It’s impossible to dig further into the numbers here unless more data is made available. While the Yankees are investing a smaller and smaller percentage of revenue into player payroll, they are at least investing money in analytics and player development. But are non-payroll expenses truly eating up over 60 percent of revenue? Or is this fancy accounting? Mets-like financial incompetence? Or just rising costs in an expensive industry?
The number crunching is murky.
Spending on Payroll Seems to Be a League-Wide Issue
While league-wide revenue rose for the 16th consecutive year in 2018, reaching a record of $10.3 billion, the total amount spent on team payrolls dropped and the average MLB salary dropped. The table below shows league revenue according to Forbes estimates and total team payrolls according to the Commissioner’s Office.
The decline in revenue spent on player payroll was less steep league-wide than it was for the Yankees, but the decline was there nonetheless. While FanGraphs and other outlets were ringing warning bells earlier, it wasn’t until the sluggish 2017-2018 and 2018-2019 offseasons that the issue of declining team spending really came into the spotlight. And whether lethargic free-agent spending is a result of collusion (unlikely), the luxury tax working exactly as intended by owners (likely), or simply the result of teams abandoning players over 30 for younger, cheaper talent, player salaries will be a hot topic in negotiations between MLB and the MLBPA when the current CBA expires in 2021.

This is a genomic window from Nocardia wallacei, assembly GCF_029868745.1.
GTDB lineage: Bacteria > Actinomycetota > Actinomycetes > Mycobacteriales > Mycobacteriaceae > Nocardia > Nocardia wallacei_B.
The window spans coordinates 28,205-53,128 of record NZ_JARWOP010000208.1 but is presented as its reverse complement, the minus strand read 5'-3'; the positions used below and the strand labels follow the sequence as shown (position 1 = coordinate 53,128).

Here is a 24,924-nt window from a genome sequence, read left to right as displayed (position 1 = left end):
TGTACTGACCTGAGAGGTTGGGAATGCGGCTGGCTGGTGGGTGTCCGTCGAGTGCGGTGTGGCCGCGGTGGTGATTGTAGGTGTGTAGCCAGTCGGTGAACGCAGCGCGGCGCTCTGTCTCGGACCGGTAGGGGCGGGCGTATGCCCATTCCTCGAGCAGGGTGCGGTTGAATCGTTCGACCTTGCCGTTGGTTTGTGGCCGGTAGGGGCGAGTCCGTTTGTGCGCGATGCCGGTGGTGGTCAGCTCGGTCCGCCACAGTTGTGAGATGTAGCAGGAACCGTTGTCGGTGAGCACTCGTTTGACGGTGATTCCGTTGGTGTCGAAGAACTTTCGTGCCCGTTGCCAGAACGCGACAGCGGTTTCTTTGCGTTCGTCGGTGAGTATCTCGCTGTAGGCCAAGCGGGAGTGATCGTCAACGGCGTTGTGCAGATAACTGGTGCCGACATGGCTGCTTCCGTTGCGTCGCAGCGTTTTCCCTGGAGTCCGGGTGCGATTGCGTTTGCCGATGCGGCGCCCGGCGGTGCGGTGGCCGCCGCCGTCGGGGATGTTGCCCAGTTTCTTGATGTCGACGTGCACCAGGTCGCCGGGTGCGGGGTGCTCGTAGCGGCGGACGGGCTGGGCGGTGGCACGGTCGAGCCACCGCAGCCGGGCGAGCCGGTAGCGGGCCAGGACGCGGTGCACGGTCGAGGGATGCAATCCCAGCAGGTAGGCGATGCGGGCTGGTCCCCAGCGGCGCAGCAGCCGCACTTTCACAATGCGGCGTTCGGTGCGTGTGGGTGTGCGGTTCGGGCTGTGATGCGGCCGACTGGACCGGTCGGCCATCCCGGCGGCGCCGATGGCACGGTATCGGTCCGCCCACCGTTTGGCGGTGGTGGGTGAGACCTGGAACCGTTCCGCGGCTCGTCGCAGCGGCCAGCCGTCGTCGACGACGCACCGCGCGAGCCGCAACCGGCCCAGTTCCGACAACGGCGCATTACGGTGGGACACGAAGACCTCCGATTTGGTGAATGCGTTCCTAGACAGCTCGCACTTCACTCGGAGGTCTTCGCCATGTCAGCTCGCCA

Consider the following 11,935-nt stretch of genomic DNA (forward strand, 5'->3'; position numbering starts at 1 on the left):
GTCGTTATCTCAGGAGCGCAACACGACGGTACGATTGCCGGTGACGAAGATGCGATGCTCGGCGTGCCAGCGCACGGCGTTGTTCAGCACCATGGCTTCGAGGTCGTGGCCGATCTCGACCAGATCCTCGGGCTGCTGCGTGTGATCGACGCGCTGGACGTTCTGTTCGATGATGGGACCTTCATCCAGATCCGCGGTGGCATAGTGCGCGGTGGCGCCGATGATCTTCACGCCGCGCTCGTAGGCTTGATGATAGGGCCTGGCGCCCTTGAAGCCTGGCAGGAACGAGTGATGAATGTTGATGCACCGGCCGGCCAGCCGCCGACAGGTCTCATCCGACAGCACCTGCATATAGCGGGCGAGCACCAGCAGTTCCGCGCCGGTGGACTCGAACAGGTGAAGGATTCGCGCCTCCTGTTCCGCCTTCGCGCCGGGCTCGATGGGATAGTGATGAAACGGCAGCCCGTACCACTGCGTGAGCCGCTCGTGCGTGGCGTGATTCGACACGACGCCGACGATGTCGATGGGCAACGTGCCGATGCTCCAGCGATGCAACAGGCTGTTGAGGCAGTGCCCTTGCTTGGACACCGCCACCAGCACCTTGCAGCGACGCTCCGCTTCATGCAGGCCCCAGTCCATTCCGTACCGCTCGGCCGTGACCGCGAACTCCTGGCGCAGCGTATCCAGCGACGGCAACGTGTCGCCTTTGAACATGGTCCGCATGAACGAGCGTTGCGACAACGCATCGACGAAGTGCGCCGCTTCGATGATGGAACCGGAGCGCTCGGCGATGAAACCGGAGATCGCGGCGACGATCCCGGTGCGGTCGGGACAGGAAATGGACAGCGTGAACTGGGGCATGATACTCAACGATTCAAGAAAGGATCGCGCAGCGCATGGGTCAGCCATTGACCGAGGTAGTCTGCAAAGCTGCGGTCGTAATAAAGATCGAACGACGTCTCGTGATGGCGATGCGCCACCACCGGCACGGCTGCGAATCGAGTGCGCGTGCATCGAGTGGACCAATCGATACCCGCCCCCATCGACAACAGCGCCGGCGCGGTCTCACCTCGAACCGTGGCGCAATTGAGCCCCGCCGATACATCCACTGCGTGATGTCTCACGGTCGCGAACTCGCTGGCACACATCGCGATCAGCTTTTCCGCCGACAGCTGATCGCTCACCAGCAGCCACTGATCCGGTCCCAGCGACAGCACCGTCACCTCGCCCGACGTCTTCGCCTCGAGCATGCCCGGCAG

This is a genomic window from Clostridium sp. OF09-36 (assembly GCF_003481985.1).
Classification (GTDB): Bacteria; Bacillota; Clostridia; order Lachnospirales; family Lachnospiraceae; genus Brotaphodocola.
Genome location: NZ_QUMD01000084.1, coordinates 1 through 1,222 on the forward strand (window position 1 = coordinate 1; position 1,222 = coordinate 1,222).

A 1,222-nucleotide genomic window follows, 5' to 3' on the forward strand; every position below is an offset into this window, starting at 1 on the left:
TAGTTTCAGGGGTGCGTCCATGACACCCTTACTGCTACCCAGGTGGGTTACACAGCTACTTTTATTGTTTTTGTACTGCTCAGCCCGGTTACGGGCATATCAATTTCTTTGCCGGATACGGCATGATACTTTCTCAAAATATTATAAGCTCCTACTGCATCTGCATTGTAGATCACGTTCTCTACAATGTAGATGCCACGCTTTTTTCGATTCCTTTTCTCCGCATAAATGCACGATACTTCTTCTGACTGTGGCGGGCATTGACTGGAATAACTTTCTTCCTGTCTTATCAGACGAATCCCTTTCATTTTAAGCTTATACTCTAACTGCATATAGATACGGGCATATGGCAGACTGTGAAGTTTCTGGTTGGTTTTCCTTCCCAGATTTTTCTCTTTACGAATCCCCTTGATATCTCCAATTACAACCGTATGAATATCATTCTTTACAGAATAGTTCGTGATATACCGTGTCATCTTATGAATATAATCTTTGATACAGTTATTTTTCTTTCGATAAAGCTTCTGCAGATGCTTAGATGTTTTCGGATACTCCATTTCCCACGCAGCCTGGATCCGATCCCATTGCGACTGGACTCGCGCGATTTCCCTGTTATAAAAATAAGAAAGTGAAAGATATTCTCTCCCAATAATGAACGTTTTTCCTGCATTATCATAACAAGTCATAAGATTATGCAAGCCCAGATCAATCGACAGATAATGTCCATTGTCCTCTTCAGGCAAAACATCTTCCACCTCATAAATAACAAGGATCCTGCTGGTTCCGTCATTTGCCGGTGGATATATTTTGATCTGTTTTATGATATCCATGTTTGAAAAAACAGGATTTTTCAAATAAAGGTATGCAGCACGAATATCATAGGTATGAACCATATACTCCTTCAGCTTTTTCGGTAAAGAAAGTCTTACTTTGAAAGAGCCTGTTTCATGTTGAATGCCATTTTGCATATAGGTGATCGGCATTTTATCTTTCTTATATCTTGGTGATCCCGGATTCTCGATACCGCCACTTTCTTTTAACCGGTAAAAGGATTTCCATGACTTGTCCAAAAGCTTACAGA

But it’s not all bad news on this front. Ben Lindbergh of The Ringer argued in February 2018 that the change in percent of revenue going to players may not be as dire as previously reported, when adding player benefits to the payroll figures and using MLB’s much lower league revenue estimates.